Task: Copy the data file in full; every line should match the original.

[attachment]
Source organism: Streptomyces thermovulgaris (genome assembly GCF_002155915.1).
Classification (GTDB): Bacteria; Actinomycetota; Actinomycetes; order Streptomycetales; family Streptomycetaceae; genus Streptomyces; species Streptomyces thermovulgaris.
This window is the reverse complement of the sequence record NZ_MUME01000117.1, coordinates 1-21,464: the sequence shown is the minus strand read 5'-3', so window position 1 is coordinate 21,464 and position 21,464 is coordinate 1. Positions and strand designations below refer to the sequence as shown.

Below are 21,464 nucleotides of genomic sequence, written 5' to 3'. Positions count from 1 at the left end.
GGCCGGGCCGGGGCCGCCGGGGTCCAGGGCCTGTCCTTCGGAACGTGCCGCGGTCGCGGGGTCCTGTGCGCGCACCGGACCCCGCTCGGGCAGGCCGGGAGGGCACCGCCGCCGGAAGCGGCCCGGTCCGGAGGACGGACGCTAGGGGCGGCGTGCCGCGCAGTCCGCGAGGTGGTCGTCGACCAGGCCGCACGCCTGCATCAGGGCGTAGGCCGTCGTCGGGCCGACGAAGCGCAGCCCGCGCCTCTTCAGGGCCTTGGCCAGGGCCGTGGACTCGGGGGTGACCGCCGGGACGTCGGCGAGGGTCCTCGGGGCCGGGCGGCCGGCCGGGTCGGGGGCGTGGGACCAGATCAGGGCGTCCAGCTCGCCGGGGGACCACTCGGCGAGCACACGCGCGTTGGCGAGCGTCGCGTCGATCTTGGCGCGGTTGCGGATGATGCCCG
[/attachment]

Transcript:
Source organism: Streptomyces thermovulgaris (genome assembly GCF_002155915.1).
Classification (GTDB): Bacteria; Actinomycetota; Actinomycetes; order Streptomycetales; family Streptomycetaceae; genus Streptomyces; species Streptomyces thermovulgaris.
This window is the reverse complement of the sequence record NZ_MUME01000117.1, coordinates 1-21,464: the sequence shown is the minus strand read 5'-3', so window position 1 is coordinate 21,464 and position 21,464 is coordinate 1. Positions and strand designations below refer to the sequence as shown.

Below are 21,464 nucleotides of genomic sequence, written 5' to 3'. Positions count from 1 at the left end.
GGCCGGGCCGGGGCCGCCGGGGTCCAGGGCCTGTCCTTCGGAACGTGCCGCGGTCGCGGGGTCCTGTGCGCGCACCGGACCCCGCTCGGGCAGGCCGGGAGGGCACCGCCGCCGGAAGCGGCCCGGTCCGGAGGACGGACGCTAGGGGCGGCGTGCCGCGCAGTCCGCGAGGTGGTCGTCGACCAGGCCGCACGCCTGCATCAGGGCGTAGGCCGTCGTCGGGCCGACGAAGCGCAGCCCGCGCCTCTTCAGGGCCTTGGCCAGGGCCGTGGACTCGGGGGTGACCGCCGGGACGTCGGCGAGGGTCCTCGGGGCCGGGCGGCCGGCCGGGTCGGGGGCGTGGGACCAGATCAGGGCGTCCAGCTCGCCGGGGGACCACTCGGCGAGCACACGCGCGTTGGCGAGCGTCGCGTCGATCTTGGCGCGGTTGCGGATGATGCCCG